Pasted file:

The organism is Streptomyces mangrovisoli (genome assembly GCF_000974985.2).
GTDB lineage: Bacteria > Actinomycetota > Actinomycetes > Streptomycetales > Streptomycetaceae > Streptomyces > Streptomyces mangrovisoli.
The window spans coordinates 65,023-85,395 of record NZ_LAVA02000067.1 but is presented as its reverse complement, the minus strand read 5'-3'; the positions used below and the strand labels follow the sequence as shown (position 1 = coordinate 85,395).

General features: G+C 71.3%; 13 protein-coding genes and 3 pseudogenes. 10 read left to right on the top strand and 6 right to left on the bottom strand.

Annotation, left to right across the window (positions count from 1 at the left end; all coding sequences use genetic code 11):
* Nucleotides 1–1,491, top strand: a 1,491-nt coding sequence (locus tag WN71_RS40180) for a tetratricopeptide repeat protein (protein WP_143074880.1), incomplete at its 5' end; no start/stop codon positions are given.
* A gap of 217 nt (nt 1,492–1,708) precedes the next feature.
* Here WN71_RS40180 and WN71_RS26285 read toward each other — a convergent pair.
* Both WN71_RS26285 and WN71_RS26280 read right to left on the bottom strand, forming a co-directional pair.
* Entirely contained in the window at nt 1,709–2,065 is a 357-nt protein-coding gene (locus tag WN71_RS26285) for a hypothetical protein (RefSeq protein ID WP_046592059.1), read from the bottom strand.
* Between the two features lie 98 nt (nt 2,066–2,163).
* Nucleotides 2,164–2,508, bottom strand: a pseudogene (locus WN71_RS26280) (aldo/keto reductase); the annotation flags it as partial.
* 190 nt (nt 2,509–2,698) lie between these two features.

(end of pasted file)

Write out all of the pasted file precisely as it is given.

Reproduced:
The organism is Streptomyces mangrovisoli (genome assembly GCF_000974985.2).
GTDB lineage: Bacteria > Actinomycetota > Actinomycetes > Streptomycetales > Streptomycetaceae > Streptomyces > Streptomyces mangrovisoli.
The window spans coordinates 65,023-85,395 of record NZ_LAVA02000067.1 but is presented as its reverse complement, the minus strand read 5'-3'; the positions used below and the strand labels follow the sequence as shown (position 1 = coordinate 85,395).

General features: G+C 71.3%; 13 protein-coding genes and 3 pseudogenes. 10 read left to right on the top strand and 6 right to left on the bottom strand.

Annotation, left to right across the window (positions count from 1 at the left end; all coding sequences use genetic code 11):
* Nucleotides 1–1,491, top strand: a 1,491-nt coding sequence (locus tag WN71_RS40180) for a tetratricopeptide repeat protein (protein WP_143074880.1), incomplete at its 5' end; no start/stop codon positions are given.
* A gap of 217 nt (nt 1,492–1,708) precedes the next feature.
* Here WN71_RS40180 and WN71_RS26285 read toward each other — a convergent pair.
* Both WN71_RS26285 and WN71_RS26280 read right to left on the bottom strand, forming a co-directional pair.
* Entirely contained in the window at nt 1,709–2,065 is a 357-nt protein-coding gene (locus tag WN71_RS26285) for a hypothetical protein (RefSeq protein ID WP_046592059.1), read from the bottom strand.
* Between the two features lie 98 nt (nt 2,066–2,163).
* Nucleotides 2,164–2,508, bottom strand: a pseudogene (locus WN71_RS26280) (aldo/keto reductase); the annotation flags it as partial.
* 190 nt (nt 2,509–2,698) lie between these two features.